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MML @ The Coalface

Who are you and what do you do?

My name is Helen Neville and I am a Dump Truck/ Water Cart Operator at Yancoal’s Yarrabee Mine.

When did you start in the mining industry and what was your first job?

I started in the industry in 2005 as a Laboratory Technician, testing coal.

How different is your job now to what you had wanted to be when you were a kid?

Little bit different, I just wanted to be a mother, so I am doing what I wanted to do, just doing it with the added bonus of driving dump trucks.

What does a usual day at work look like?

My position starts with prestart meetings and comprehension of the day’s tasks, checking equipment, operating in a safe and productive manner to achieve the days targets, honing my dust suppression skills – there’s a fine art to water carting.

What is the best thing about your job?

The stability of having a fulltime job, the lifestyle it allows you to have when working an even time roster, and the trucks are so easy to drive.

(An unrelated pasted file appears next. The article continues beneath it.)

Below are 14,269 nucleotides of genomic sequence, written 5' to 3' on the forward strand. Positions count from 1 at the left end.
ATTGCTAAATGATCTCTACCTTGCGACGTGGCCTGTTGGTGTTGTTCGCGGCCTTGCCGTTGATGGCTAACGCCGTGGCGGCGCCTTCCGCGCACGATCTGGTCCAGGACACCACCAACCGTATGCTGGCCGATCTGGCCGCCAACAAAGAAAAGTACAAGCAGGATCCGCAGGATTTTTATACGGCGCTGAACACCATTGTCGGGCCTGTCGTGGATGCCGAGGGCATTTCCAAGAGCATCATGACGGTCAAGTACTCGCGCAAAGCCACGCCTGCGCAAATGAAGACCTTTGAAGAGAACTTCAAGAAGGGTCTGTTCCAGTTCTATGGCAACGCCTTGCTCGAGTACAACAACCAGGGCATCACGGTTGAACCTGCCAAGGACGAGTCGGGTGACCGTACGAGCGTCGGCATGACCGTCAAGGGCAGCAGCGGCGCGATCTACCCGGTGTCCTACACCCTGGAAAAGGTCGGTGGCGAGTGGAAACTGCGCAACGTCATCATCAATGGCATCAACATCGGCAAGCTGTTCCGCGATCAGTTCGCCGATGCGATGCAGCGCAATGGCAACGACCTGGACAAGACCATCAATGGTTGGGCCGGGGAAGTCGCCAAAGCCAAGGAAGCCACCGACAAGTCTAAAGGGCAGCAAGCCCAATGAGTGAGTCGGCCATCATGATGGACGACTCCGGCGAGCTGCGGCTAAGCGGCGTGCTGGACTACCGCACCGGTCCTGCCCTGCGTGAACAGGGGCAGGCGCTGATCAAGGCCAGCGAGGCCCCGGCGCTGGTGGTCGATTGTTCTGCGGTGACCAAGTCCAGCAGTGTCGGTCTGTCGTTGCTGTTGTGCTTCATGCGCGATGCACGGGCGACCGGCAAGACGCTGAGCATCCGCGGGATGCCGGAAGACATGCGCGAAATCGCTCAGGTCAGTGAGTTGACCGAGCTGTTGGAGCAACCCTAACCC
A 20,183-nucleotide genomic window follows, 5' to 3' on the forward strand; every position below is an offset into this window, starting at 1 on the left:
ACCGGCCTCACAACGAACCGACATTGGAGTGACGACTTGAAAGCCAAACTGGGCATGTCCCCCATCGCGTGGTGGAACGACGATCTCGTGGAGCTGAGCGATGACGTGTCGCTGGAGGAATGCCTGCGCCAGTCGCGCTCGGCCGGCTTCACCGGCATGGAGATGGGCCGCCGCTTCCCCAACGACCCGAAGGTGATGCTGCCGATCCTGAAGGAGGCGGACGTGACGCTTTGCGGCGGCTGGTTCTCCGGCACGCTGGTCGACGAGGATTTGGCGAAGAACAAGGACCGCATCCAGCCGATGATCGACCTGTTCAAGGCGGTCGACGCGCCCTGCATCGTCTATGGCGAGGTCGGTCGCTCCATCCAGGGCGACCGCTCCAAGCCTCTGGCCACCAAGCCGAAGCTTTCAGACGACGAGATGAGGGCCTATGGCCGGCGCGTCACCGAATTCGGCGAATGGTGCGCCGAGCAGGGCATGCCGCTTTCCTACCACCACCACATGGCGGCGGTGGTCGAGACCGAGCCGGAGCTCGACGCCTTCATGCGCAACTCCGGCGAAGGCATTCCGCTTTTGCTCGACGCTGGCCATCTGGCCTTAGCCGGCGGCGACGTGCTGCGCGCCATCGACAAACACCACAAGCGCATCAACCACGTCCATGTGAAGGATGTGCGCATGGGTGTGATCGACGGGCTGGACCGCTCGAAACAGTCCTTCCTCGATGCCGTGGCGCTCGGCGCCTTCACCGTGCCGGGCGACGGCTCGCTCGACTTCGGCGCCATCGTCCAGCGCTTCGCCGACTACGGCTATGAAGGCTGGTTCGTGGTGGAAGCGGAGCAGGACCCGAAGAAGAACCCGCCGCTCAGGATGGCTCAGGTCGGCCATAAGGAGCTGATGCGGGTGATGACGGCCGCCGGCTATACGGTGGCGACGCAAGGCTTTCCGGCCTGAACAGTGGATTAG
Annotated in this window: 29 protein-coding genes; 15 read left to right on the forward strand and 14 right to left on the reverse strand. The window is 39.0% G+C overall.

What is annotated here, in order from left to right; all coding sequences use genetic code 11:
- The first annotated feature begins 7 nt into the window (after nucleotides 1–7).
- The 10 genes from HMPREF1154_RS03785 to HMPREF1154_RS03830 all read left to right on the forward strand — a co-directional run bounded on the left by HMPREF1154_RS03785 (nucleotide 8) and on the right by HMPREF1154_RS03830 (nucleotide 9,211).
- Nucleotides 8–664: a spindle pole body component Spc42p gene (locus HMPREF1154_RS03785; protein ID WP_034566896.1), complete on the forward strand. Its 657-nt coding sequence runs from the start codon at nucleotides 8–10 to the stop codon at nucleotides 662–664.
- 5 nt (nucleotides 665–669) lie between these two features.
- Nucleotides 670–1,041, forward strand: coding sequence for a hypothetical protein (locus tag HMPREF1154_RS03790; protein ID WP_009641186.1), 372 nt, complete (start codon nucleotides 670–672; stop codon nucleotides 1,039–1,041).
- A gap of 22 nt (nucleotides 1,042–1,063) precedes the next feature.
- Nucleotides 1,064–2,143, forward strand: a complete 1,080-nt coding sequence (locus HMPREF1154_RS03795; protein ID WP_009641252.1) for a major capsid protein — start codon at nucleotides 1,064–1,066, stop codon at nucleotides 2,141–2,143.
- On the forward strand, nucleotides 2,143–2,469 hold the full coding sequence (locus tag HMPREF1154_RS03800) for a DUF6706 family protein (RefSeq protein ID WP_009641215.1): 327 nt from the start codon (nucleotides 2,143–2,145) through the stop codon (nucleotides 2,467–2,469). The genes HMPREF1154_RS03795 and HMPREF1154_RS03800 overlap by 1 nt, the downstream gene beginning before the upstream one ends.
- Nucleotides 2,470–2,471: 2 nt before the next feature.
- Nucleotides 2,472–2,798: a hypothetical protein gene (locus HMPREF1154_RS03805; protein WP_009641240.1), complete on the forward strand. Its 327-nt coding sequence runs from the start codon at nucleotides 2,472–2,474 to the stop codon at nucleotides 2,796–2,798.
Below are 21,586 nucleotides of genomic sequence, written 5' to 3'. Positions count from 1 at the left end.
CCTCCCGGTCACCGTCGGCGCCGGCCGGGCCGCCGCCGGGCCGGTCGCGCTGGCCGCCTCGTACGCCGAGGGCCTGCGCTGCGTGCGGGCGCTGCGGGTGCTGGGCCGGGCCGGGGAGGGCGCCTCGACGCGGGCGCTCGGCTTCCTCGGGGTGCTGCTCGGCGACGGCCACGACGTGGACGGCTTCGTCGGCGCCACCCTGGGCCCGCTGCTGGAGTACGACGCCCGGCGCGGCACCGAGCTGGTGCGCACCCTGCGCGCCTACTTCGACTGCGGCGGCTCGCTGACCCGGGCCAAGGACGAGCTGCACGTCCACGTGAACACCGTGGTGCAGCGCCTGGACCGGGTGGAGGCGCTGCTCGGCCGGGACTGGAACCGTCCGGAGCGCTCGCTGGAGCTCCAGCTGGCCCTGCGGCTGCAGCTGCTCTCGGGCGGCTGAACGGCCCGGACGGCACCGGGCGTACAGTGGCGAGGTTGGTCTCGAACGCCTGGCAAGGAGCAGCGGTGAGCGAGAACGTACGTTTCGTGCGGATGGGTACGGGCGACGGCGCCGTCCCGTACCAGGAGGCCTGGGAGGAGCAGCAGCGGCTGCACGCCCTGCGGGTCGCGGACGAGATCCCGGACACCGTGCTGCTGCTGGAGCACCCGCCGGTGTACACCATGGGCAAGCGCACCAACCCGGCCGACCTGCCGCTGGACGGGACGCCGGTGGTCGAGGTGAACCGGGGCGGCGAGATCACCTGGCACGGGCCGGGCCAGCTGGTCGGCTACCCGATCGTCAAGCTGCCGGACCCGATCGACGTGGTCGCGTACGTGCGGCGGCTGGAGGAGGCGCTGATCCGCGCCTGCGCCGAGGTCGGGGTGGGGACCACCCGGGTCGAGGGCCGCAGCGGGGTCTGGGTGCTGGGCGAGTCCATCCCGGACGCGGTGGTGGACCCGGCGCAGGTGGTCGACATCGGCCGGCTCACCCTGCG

The worst thing?

Being away from my son and partner can get difficult at times.

What’s the biggest challenge you’ve had to overcome?

Stepping out of my comfort zone to learn new skills.

What’s your proudest achievement?

Maintaining my role at work and being a mother. I am also proud of what mining has allowed me to achieve financially.

What’s something about your job that would surprise other people?

The Purple Circle is real.

What’s a funny story about work that you can tell?

When I worked in the Laboratory we were known as Labby’s and in the event of an emergency one night, I had to call it, everything was a bit crazy afterwards and once things settled down a bit, everyone was hanging crap on me because they said that I had called, “LABBY DOWN, LABBY DOWN”. It went on for years…I swear I didn’t!

What do you do in your downtime?

We run a small BnB called Ribbonwood Bed & Breakfast in Emu Park, and all things Boating Camping Fishing and enjoying every minute of days off.

The mining Industry gets more than its fair share of criticism. What’s your view on the industry and the impact that it has?

It’s a big industry, but it’s small. I don’t think we will ever go away from coal completely, what impact that will have on the future is anyone’s guess. You need the balance, not just taking, but also giving back.

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